When one goes to the trouble to do that, one gets a surprise, as shown in the chart below. In the chart, I compare the BoC's projections with the pre-Covid19 path of potential GDP and with forecasts made in late March by TD Economic Research and by the Parliamentary Budget Office which were shown in my previous post.
The surprising thing about the BoC projections is that even the Optimistic projection shows a far deeper plunge in real GDP in the first half of 2020 than the worst private sector forecasts. In the MPR press conference Governor Poloz said that he thought the Optimistic projection was attainable if containment measures started being relaxed in late May or early June. The Pessimistic projection, which contemplates a later relaxation of containment measures, shows the level of real GDP collapsing by more than three times as much as either the worst private sector forecast or the forecast used by the Parliamentary Budget Office when it projected a C$182 billion deficit for FY2020-21.
The BoC's Optimistic real GDP projection works out to be a contraction of about 6.5% in 2020 followed by about a rebound to about 8.5% growth in 2021. The average forecast from the economists of Canada's big banks in early April was for a contraction of about 4% in 2020 followed by a slightly better than 4% rebound in 2021. For comparison, the latest IMF forecast for Canada calls for a contraction of 6.2% in 2020 (very similar to the BoC's optimistic scenario) followed by a 4.2% rebound in 2021 (very similar to the private sector bank forecasts). The BoC's Pessimistic projection is horrendous, calling for a 19% contraction in 2020, followed by a 4% rebound in 2021.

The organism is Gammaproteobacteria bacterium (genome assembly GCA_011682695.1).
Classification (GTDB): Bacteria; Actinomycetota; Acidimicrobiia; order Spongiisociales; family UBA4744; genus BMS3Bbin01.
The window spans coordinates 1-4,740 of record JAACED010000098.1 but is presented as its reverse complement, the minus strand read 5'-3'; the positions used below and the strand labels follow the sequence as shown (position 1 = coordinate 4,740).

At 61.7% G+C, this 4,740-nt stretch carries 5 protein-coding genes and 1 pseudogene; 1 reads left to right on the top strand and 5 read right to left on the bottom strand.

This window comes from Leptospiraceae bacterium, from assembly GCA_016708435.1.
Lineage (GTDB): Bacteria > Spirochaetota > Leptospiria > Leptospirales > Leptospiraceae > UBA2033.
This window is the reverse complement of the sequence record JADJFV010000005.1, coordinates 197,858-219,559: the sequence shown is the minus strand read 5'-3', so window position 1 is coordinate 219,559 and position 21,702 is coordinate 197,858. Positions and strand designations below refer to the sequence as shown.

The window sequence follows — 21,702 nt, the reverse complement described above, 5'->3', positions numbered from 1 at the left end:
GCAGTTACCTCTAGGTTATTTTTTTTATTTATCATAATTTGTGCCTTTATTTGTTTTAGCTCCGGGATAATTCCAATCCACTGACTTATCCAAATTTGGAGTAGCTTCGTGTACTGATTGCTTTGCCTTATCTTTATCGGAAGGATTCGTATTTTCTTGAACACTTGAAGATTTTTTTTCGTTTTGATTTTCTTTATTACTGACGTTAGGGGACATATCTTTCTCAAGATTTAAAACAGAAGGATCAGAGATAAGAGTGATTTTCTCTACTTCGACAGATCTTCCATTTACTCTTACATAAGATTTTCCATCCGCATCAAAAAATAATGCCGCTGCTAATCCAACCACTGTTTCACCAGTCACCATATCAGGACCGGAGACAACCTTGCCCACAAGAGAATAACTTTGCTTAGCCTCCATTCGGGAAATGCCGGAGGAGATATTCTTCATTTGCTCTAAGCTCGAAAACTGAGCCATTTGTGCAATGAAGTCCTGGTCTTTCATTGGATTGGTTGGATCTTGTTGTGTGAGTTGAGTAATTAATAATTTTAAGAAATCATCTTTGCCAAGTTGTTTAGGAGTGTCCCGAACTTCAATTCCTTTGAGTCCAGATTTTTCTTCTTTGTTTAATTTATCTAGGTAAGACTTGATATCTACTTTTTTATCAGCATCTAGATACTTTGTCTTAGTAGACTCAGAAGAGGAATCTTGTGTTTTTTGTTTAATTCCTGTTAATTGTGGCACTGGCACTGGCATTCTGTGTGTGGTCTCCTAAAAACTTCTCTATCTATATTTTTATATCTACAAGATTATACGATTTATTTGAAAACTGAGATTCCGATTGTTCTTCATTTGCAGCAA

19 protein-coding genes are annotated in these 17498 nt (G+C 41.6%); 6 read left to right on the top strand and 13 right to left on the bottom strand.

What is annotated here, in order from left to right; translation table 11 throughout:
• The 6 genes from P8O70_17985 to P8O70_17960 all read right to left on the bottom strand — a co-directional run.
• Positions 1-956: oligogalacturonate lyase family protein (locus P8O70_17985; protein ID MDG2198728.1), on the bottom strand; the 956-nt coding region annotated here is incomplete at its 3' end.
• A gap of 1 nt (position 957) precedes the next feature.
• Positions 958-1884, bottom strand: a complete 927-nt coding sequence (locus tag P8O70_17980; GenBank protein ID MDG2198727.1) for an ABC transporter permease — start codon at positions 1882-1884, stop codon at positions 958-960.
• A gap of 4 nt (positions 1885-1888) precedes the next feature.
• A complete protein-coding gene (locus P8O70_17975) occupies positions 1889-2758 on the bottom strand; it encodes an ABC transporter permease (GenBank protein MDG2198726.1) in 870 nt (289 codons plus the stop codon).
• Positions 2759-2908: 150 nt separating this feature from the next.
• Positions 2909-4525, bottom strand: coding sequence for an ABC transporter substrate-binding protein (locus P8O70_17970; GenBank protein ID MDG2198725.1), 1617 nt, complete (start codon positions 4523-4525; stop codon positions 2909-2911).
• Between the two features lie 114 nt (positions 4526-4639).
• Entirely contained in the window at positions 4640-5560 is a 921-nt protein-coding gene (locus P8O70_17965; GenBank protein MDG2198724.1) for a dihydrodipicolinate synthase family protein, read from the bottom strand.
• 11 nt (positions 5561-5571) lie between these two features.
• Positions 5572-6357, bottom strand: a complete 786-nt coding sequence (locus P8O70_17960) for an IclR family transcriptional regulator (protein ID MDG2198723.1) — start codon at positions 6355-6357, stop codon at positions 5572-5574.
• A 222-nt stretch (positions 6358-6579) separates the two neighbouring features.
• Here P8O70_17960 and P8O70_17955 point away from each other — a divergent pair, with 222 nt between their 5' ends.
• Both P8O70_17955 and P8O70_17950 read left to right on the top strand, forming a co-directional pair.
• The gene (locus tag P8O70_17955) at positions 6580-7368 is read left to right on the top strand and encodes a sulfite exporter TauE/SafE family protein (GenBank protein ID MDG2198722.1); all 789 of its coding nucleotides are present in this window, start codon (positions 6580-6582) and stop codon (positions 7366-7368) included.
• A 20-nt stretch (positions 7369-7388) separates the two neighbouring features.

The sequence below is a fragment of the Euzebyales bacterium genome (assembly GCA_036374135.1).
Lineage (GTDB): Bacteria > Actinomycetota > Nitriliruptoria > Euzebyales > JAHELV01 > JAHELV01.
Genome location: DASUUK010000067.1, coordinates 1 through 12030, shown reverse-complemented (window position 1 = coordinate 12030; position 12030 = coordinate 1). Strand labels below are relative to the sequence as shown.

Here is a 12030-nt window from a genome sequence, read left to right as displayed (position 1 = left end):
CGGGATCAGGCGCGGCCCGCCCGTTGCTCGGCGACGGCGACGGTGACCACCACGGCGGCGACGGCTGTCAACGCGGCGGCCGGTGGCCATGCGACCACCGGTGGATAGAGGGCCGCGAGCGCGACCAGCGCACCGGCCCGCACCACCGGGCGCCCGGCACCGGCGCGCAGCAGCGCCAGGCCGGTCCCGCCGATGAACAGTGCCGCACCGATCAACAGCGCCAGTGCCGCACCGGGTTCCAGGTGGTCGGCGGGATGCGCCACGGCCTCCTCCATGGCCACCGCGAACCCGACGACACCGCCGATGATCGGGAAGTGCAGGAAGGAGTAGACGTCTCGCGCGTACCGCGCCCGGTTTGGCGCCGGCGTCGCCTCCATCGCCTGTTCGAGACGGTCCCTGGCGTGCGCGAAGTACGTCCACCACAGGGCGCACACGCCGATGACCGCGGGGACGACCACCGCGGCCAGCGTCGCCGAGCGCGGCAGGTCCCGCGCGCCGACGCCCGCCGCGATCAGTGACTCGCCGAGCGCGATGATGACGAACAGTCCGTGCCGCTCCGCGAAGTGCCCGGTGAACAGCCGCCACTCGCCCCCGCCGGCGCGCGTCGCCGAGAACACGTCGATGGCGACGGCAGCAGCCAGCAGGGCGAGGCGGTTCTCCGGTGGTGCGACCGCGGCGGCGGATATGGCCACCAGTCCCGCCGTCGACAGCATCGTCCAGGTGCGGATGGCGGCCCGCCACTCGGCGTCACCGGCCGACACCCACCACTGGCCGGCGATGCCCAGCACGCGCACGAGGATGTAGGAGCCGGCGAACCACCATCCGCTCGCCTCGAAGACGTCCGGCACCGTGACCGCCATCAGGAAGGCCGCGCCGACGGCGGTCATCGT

Another way to view the Bank's projections is to convert them into projections of the output gap, i.e. the gap between projected GDP and potential GDP, which was assumed to be growing at about 1.7% before Covid19. The chart looks similar, but the scale shows that while TD Economics and the PBO expected economic activity to fall about 10% below previous estimates of its' potential, the BoC expects real GDP to fall, optimistically, 15% or, pessimistically, 30% below potential before beginning a quick or slow recovery. In the Optimistic projection, real GDP recovers to near full capacity by the end of 2021. In the Pessimistic projection, real GDP would still be almost 15% below its pre-Covid19 potential at the end of 2021, an outcome which would surely be called a depression.
No wonder the Bank of Canada decided not to publish numerical projections! Doing so would probably have been a shock to the already battered confidence of Canadian businesses and consumers. It would also have implied a much larger budget deficit than that projected by the Parliamentary Budget Office.